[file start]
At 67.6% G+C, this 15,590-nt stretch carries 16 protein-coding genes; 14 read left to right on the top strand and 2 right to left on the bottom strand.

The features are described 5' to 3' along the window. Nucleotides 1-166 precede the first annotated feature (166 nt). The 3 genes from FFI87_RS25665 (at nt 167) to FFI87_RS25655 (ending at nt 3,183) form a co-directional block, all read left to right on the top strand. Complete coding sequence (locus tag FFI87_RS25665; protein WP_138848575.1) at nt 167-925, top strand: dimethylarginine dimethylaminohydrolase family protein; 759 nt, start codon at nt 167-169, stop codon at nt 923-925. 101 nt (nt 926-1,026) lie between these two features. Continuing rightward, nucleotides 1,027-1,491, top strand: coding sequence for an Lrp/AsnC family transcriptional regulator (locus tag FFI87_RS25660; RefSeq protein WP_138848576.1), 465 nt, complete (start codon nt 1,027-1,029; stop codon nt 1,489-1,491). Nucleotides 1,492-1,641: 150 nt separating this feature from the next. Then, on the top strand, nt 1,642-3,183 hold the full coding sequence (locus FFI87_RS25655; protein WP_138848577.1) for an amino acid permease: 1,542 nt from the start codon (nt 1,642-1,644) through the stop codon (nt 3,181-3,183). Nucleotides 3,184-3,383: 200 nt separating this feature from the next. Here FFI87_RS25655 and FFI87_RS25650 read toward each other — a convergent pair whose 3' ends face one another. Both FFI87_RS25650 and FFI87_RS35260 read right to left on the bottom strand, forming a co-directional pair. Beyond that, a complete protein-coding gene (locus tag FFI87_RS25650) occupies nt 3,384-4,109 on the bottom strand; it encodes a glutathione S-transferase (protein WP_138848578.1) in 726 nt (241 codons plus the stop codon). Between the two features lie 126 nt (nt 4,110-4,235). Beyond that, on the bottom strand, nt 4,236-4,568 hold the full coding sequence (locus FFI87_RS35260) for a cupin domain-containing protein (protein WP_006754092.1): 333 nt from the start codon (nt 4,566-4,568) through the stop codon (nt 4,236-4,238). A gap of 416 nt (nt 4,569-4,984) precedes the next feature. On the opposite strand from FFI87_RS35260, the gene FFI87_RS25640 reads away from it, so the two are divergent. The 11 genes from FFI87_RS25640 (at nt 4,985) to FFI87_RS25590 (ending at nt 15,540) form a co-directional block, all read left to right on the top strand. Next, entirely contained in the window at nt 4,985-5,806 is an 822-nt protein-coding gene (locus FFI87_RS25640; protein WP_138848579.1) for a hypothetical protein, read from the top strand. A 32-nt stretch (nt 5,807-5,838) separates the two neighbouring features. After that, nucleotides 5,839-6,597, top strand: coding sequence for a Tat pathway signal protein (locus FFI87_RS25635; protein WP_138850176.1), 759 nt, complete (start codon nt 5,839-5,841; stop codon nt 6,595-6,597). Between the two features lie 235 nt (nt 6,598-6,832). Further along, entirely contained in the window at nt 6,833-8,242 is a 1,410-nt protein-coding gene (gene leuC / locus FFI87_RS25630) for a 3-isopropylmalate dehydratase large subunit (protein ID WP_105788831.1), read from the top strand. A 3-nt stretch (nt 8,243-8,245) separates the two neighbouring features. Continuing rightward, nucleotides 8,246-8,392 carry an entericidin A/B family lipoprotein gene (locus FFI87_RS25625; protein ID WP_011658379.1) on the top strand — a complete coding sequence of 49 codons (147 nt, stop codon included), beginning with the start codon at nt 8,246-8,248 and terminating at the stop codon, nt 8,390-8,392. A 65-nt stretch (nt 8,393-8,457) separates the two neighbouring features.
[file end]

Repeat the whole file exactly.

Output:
At 67.6% G+C, this 15,590-nt stretch carries 16 protein-coding genes; 14 read left to right on the top strand and 2 right to left on the bottom strand.

The features are described 5' to 3' along the window. Nucleotides 1-166 precede the first annotated feature (166 nt). The 3 genes from FFI87_RS25665 (at nt 167) to FFI87_RS25655 (ending at nt 3,183) form a co-directional block, all read left to right on the top strand. Complete coding sequence (locus tag FFI87_RS25665; protein WP_138848575.1) at nt 167-925, top strand: dimethylarginine dimethylaminohydrolase family protein; 759 nt, start codon at nt 167-169, stop codon at nt 923-925. 101 nt (nt 926-1,026) lie between these two features. Continuing rightward, nucleotides 1,027-1,491, top strand: coding sequence for an Lrp/AsnC family transcriptional regulator (locus tag FFI87_RS25660; RefSeq protein WP_138848576.1), 465 nt, complete (start codon nt 1,027-1,029; stop codon nt 1,489-1,491). Nucleotides 1,492-1,641: 150 nt separating this feature from the next. Then, on the top strand, nt 1,642-3,183 hold the full coding sequence (locus FFI87_RS25655; protein WP_138848577.1) for an amino acid permease: 1,542 nt from the start codon (nt 1,642-1,644) through the stop codon (nt 3,181-3,183). Nucleotides 3,184-3,383: 200 nt separating this feature from the next. Here FFI87_RS25655 and FFI87_RS25650 read toward each other — a convergent pair whose 3' ends face one another. Both FFI87_RS25650 and FFI87_RS35260 read right to left on the bottom strand, forming a co-directional pair. Beyond that, a complete protein-coding gene (locus tag FFI87_RS25650) occupies nt 3,384-4,109 on the bottom strand; it encodes a glutathione S-transferase (protein WP_138848578.1) in 726 nt (241 codons plus the stop codon). Between the two features lie 126 nt (nt 4,110-4,235). Beyond that, on the bottom strand, nt 4,236-4,568 hold the full coding sequence (locus FFI87_RS35260) for a cupin domain-containing protein (protein WP_006754092.1): 333 nt from the start codon (nt 4,566-4,568) through the stop codon (nt 4,236-4,238). A gap of 416 nt (nt 4,569-4,984) precedes the next feature. On the opposite strand from FFI87_RS35260, the gene FFI87_RS25640 reads away from it, so the two are divergent. The 11 genes from FFI87_RS25640 (at nt 4,985) to FFI87_RS25590 (ending at nt 15,540) form a co-directional block, all read left to right on the top strand. Next, entirely contained in the window at nt 4,985-5,806 is an 822-nt protein-coding gene (locus FFI87_RS25640; protein WP_138848579.1) for a hypothetical protein, read from the top strand. A 32-nt stretch (nt 5,807-5,838) separates the two neighbouring features. After that, nucleotides 5,839-6,597, top strand: coding sequence for a Tat pathway signal protein (locus FFI87_RS25635; protein WP_138850176.1), 759 nt, complete (start codon nt 5,839-5,841; stop codon nt 6,595-6,597). Between the two features lie 235 nt (nt 6,598-6,832). Further along, entirely contained in the window at nt 6,833-8,242 is a 1,410-nt protein-coding gene (gene leuC / locus FFI87_RS25630) for a 3-isopropylmalate dehydratase large subunit (protein ID WP_105788831.1), read from the top strand. A 3-nt stretch (nt 8,243-8,245) separates the two neighbouring features. Continuing rightward, nucleotides 8,246-8,392 carry an entericidin A/B family lipoprotein gene (locus FFI87_RS25625; protein ID WP_011658379.1) on the top strand — a complete coding sequence of 49 codons (147 nt, stop codon included), beginning with the start codon at nt 8,246-8,248 and terminating at the stop codon, nt 8,390-8,392. A 65-nt stretch (nt 8,393-8,457) separates the two neighbouring features.